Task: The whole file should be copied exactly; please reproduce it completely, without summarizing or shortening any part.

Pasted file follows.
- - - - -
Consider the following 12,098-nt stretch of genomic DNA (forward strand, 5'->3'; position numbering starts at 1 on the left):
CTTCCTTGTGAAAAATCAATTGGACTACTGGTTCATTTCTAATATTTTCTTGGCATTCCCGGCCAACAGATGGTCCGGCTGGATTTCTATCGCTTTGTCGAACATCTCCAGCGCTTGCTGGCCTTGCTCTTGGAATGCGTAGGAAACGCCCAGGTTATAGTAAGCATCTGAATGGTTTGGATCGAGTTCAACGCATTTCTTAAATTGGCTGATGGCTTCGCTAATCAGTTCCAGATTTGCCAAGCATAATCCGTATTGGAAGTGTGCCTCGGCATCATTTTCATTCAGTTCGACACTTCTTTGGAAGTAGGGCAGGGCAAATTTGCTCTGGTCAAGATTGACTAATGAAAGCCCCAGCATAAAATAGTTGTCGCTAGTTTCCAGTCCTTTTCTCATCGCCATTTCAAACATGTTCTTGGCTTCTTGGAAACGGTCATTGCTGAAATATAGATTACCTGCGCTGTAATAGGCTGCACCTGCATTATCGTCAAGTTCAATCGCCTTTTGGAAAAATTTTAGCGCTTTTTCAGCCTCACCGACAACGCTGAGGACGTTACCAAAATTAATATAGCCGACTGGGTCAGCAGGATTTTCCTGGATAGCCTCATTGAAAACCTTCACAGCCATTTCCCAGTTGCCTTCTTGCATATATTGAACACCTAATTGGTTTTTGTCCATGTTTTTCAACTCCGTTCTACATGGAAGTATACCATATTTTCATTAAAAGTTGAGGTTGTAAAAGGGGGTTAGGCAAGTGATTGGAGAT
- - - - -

Consider the following 12,098-nt stretch of genomic DNA (forward strand, 5'->3'; position numbering starts at 1 on the left):
CTTCCTTGTGAAAAATCAATTGGACTACTGGTTCATTTCTAATATTTTCTTGGCATTCCCGGCCAACAGATGGTCCGGCTGGATTTCTATCGCTTTGTCGAACATCTCCAGCGCTTGCTGGCCTTGCTCTTGGAATGCGTAGGAAACGCCCAGGTTATAGTAAGCATCTGAATGGTTTGGATCGAGTTCAACGCATTTCTTAAATTGGCTGATGGCTTCGCTAATCAGTTCCAGATTTGCCAAGCATAATCCGTATTGGAAGTGTGCCTCGGCATCATTTTCATTCAGTTCGACACTTCTTTGGAAGTAGGGCAGGGCAAATTTGCTCTGGTCAAGATTGACTAATGAAAGCCCCAGCATAAAATAGTTGTCGCTAGTTTCCAGTCCTTTTCTCATCGCCATTTCAAACATGTTCTTGGCTTCTTGGAAACGGTCATTGCTGAAATATAGATTACCTGCGCTGTAATAGGCTGCACCTGCATTATCGTCAAGTTCAATCGCCTTTTGGAAAAATTTTAGCGCTTTTTCAGCCTCACCGACAACGCTGAGGACGTTACCAAAATTAATATAGCCGACTGGGTCAGCAGGATTTTCCTGGATAGCCTCATTGAAAACCTTCACAGCCATTTCCCAGTTGCCTTCTTGCATATATTGAACACCTAATTGGTTTTTGTCCATGTTTTTCAACTCCGTTCTACATGGAAGTATACCATATTTTCATTAAAAGTTGAGGTTGTAAAAGGGGGTTAGGCAAGTGATTGGAGAT